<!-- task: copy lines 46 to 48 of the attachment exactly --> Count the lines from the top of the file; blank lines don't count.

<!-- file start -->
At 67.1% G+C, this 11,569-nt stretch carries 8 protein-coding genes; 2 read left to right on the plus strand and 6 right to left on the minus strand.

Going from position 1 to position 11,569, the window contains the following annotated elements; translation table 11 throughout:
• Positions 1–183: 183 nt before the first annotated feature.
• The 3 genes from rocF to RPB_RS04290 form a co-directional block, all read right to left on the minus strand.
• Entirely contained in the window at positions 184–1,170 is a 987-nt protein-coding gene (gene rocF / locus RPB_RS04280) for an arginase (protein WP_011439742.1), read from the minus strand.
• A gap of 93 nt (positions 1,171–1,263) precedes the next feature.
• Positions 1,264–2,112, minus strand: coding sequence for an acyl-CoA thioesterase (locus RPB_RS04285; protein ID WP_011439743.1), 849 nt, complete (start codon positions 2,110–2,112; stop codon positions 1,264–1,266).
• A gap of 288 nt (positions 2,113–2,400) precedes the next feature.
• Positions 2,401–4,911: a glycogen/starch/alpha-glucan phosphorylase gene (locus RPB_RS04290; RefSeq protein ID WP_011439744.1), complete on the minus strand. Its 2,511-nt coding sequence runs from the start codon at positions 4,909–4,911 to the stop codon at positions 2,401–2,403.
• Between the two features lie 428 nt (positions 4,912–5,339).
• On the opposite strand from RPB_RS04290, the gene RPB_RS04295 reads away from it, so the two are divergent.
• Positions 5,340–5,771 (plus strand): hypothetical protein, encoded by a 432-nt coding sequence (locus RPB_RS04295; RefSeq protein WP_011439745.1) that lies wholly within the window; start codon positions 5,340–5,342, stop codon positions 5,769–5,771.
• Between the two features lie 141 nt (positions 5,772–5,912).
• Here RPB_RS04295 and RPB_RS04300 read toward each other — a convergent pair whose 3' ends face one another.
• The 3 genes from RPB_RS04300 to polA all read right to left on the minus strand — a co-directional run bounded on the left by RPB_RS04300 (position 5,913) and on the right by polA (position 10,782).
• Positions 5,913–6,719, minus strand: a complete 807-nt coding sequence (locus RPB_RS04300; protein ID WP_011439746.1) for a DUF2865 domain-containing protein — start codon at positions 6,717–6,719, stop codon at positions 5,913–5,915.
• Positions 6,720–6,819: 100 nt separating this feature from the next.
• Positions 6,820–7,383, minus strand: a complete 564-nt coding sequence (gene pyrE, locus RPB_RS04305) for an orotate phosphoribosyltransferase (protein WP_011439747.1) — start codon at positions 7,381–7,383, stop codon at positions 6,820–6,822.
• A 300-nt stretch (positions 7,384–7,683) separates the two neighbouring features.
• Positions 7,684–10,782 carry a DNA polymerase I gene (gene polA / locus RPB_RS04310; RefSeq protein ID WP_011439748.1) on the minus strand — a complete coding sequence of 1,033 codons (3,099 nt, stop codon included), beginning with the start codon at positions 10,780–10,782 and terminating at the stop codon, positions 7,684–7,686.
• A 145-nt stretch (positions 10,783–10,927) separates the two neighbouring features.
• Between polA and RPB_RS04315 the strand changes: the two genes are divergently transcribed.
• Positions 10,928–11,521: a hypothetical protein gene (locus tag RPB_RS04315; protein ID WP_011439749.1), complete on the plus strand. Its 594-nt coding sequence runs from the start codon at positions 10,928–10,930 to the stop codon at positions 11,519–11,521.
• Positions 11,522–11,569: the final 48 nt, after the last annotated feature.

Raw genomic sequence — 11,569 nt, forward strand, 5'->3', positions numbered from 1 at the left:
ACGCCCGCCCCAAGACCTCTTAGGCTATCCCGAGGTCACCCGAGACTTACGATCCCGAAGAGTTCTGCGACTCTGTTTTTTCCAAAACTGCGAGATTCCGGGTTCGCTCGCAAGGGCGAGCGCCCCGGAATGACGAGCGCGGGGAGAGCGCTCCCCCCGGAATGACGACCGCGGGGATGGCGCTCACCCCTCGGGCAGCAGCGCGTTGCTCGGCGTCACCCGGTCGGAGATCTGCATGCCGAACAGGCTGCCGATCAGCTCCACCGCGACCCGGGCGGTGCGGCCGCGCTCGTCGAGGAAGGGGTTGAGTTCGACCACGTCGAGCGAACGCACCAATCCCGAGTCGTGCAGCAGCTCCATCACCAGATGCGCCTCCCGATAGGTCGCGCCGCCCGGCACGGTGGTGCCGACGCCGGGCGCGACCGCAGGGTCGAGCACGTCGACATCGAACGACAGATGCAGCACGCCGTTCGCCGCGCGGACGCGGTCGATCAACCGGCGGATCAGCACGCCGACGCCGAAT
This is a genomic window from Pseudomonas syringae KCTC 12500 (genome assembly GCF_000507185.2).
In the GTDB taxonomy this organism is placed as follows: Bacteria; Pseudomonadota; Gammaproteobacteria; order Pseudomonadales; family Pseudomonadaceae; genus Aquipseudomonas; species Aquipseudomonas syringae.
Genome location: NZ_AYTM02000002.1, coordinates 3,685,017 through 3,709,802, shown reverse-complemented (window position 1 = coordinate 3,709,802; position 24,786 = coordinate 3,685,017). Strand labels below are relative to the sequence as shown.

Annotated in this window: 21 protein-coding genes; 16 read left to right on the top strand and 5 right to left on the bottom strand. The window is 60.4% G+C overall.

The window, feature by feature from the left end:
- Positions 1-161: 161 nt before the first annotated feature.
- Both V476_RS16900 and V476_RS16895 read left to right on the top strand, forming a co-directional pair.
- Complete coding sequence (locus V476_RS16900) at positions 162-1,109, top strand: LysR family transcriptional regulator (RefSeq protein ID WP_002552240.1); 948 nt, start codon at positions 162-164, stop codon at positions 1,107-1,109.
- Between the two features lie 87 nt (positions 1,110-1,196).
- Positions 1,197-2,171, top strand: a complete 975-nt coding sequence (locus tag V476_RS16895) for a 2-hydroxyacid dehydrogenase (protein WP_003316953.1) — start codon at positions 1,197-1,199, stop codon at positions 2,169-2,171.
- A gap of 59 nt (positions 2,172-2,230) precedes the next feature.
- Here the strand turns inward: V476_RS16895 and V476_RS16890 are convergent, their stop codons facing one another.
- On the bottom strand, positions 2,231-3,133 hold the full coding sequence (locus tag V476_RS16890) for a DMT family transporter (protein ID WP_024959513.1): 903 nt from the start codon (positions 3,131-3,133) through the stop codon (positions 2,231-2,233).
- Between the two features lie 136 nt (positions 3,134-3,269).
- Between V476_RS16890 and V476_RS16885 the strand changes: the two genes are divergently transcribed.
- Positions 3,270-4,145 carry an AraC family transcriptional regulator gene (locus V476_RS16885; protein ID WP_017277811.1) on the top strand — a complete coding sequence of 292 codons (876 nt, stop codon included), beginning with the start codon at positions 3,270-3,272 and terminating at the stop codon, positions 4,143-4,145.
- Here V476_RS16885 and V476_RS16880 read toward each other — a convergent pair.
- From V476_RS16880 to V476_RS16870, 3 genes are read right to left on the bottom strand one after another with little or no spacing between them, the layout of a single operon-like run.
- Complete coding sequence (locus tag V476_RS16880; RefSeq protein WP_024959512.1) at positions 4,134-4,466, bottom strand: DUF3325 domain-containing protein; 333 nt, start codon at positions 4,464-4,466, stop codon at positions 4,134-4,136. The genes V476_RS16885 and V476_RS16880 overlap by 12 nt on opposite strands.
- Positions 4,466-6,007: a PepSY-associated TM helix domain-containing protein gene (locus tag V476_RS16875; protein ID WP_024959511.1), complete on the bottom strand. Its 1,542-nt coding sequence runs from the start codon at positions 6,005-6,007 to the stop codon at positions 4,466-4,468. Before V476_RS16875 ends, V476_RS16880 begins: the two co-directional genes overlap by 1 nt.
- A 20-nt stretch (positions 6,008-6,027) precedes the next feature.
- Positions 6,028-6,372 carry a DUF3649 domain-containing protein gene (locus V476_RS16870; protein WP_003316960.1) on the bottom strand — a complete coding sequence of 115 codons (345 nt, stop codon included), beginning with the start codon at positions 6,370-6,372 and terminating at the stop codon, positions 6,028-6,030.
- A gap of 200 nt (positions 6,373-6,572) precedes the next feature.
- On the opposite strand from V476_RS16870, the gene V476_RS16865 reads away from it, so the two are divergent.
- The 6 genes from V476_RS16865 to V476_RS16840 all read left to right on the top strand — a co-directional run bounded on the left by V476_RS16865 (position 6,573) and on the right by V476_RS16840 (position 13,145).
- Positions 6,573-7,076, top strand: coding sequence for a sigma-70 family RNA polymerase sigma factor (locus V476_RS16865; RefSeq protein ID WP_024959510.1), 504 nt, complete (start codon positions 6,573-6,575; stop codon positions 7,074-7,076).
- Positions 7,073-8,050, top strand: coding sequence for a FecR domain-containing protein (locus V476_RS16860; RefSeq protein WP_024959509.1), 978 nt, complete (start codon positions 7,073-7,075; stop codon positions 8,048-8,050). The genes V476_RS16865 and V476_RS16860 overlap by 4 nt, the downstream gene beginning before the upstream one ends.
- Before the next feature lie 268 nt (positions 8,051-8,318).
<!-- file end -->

- Positions 4,466-6,007: a PepSY-associated TM helix domain-containing protein gene (locus tag V476_RS16875; protein ID WP_024959511.1), complete on the bottom strand. Its 1,542-nt coding sequence runs from the start codon at positions 6,005-6,007 to the stop codon at positions 4,466-4,468. Before V476_RS16875 ends, V476_RS16880 begins: the two co-directional genes overlap by 1 nt.
- A 20-nt stretch (positions 6,008-6,027) precedes the next feature.
- Positions 6,028-6,372 carry a DUF3649 domain-containing protein gene (locus V476_RS16870; protein WP_003316960.1) on the bottom strand — a complete coding sequence of 115 codons (345 nt, stop codon included), beginning with the start codon at positions 6,370-6,372 and terminating at the stop codon, positions 6,028-6,030.